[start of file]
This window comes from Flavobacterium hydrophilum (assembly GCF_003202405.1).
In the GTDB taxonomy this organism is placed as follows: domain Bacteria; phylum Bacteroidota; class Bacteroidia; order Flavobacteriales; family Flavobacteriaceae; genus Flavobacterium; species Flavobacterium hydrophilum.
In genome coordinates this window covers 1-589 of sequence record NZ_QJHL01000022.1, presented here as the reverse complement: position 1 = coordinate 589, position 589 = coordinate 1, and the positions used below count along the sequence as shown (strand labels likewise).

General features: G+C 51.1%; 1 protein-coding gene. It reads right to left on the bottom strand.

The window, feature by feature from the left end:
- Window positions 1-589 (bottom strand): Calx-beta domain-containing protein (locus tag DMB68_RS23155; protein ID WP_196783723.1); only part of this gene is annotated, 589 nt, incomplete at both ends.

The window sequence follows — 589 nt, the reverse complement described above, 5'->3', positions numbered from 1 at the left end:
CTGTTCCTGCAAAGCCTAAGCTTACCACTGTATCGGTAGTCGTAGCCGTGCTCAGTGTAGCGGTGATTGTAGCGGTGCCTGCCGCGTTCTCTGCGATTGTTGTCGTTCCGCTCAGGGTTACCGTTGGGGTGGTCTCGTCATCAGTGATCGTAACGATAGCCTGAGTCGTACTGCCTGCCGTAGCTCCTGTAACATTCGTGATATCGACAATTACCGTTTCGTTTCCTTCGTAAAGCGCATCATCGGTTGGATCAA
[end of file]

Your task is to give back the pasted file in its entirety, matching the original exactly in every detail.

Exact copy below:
This window comes from Flavobacterium hydrophilum (assembly GCF_003202405.1).
In the GTDB taxonomy this organism is placed as follows: domain Bacteria; phylum Bacteroidota; class Bacteroidia; order Flavobacteriales; family Flavobacteriaceae; genus Flavobacterium; species Flavobacterium hydrophilum.
In genome coordinates this window covers 1-589 of sequence record NZ_QJHL01000022.1, presented here as the reverse complement: position 1 = coordinate 589, position 589 = coordinate 1, and the positions used below count along the sequence as shown (strand labels likewise).

General features: G+C 51.1%; 1 protein-coding gene. It reads right to left on the bottom strand.

The window, feature by feature from the left end:
- Window positions 1-589 (bottom strand): Calx-beta domain-containing protein (locus tag DMB68_RS23155; protein ID WP_196783723.1); only part of this gene is annotated, 589 nt, incomplete at both ends.

The window sequence follows — 589 nt, the reverse complement described above, 5'->3', positions numbered from 1 at the left end:
CTGTTCCTGCAAAGCCTAAGCTTACCACTGTATCGGTAGTCGTAGCCGTGCTCAGTGTAGCGGTGATTGTAGCGGTGCCTGCCGCGTTCTCTGCGATTGTTGTCGTTCCGCTCAGGGTTACCGTTGGGGTGGTCTCGTCATCAGTGATCGTAACGATAGCCTGAGTCGTACTGCCTGCCGTAGCTCCTGTAACATTCGTGATATCGACAATTACCGTTTCGTTTCCTTCGTAAAGCGCATCATCGGTTGGATCAA